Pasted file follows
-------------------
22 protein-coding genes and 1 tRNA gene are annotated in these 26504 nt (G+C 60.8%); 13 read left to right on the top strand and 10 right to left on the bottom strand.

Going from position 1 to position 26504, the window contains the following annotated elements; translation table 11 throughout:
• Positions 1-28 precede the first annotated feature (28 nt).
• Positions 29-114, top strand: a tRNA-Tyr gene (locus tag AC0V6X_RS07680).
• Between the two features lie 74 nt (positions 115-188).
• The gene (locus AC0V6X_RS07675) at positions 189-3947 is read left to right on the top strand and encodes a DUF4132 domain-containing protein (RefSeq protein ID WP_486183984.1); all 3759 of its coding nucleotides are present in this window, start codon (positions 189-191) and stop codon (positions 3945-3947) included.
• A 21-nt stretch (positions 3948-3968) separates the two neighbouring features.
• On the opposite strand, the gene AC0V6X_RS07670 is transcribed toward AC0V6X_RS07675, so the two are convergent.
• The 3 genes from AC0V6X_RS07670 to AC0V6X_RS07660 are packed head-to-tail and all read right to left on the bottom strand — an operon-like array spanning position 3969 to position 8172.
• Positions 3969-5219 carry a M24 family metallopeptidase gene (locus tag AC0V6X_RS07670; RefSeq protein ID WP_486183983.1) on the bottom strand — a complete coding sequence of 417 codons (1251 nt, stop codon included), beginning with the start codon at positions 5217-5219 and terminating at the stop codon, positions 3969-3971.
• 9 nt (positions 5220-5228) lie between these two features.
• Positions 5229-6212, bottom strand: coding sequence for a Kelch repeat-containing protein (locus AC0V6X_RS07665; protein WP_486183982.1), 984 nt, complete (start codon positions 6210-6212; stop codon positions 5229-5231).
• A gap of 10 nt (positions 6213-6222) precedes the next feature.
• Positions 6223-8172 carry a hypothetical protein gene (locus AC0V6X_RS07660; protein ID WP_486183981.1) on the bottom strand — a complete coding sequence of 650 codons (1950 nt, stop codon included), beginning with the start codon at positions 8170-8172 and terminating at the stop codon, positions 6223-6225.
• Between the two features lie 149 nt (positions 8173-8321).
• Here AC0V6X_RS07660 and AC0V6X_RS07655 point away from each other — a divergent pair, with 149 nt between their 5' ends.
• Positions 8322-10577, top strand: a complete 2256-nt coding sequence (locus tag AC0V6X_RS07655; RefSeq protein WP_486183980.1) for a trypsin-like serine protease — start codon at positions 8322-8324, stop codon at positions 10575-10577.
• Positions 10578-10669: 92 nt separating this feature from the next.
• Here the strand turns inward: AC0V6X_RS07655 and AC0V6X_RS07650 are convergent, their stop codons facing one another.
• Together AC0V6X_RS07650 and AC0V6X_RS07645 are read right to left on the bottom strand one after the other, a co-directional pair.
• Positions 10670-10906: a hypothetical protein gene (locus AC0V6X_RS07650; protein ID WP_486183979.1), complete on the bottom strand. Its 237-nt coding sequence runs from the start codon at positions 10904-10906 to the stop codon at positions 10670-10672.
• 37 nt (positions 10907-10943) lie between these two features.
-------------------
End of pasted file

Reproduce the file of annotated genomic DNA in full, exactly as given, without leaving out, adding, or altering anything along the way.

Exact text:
22 protein-coding genes and 1 tRNA gene are annotated in these 26504 nt (G+C 60.8%); 13 read left to right on the top strand and 10 right to left on the bottom strand.

Going from position 1 to position 26504, the window contains the following annotated elements; translation table 11 throughout:
• Positions 1-28 precede the first annotated feature (28 nt).
• Positions 29-114, top strand: a tRNA-Tyr gene (locus tag AC0V6X_RS07680).
• Between the two features lie 74 nt (positions 115-188).
• The gene (locus AC0V6X_RS07675) at positions 189-3947 is read left to right on the top strand and encodes a DUF4132 domain-containing protein (RefSeq protein ID WP_486183984.1); all 3759 of its coding nucleotides are present in this window, start codon (positions 189-191) and stop codon (positions 3945-3947) included.
• A 21-nt stretch (positions 3948-3968) separates the two neighbouring features.
• On the opposite strand, the gene AC0V6X_RS07670 is transcribed toward AC0V6X_RS07675, so the two are convergent.
• The 3 genes from AC0V6X_RS07670 to AC0V6X_RS07660 are packed head-to-tail and all read right to left on the bottom strand — an operon-like array spanning position 3969 to position 8172.
• Positions 3969-5219 carry a M24 family metallopeptidase gene (locus tag AC0V6X_RS07670; RefSeq protein ID WP_486183983.1) on the bottom strand — a complete coding sequence of 417 codons (1251 nt, stop codon included), beginning with the start codon at positions 5217-5219 and terminating at the stop codon, positions 3969-3971.
• 9 nt (positions 5220-5228) lie between these two features.
• Positions 5229-6212, bottom strand: coding sequence for a Kelch repeat-containing protein (locus AC0V6X_RS07665; protein WP_486183982.1), 984 nt, complete (start codon positions 6210-6212; stop codon positions 5229-5231).
• A gap of 10 nt (positions 6213-6222) precedes the next feature.
• Positions 6223-8172 carry a hypothetical protein gene (locus AC0V6X_RS07660; protein ID WP_486183981.1) on the bottom strand — a complete coding sequence of 650 codons (1950 nt, stop codon included), beginning with the start codon at positions 8170-8172 and terminating at the stop codon, positions 6223-6225.
• Between the two features lie 149 nt (positions 8173-8321).
• Here AC0V6X_RS07660 and AC0V6X_RS07655 point away from each other — a divergent pair, with 149 nt between their 5' ends.
• Positions 8322-10577, top strand: a complete 2256-nt coding sequence (locus tag AC0V6X_RS07655; RefSeq protein WP_486183980.1) for a trypsin-like serine protease — start codon at positions 8322-8324, stop codon at positions 10575-10577.
• Positions 10578-10669: 92 nt separating this feature from the next.
• Here the strand turns inward: AC0V6X_RS07655 and AC0V6X_RS07650 are convergent, their stop codons facing one another.
• Together AC0V6X_RS07650 and AC0V6X_RS07645 are read right to left on the bottom strand one after the other, a co-directional pair.
• Positions 10670-10906: a hypothetical protein gene (locus AC0V6X_RS07650; protein ID WP_486183979.1), complete on the bottom strand. Its 237-nt coding sequence runs from the start codon at positions 10904-10906 to the stop codon at positions 10670-10672.
• 37 nt (positions 10907-10943) lie between these two features.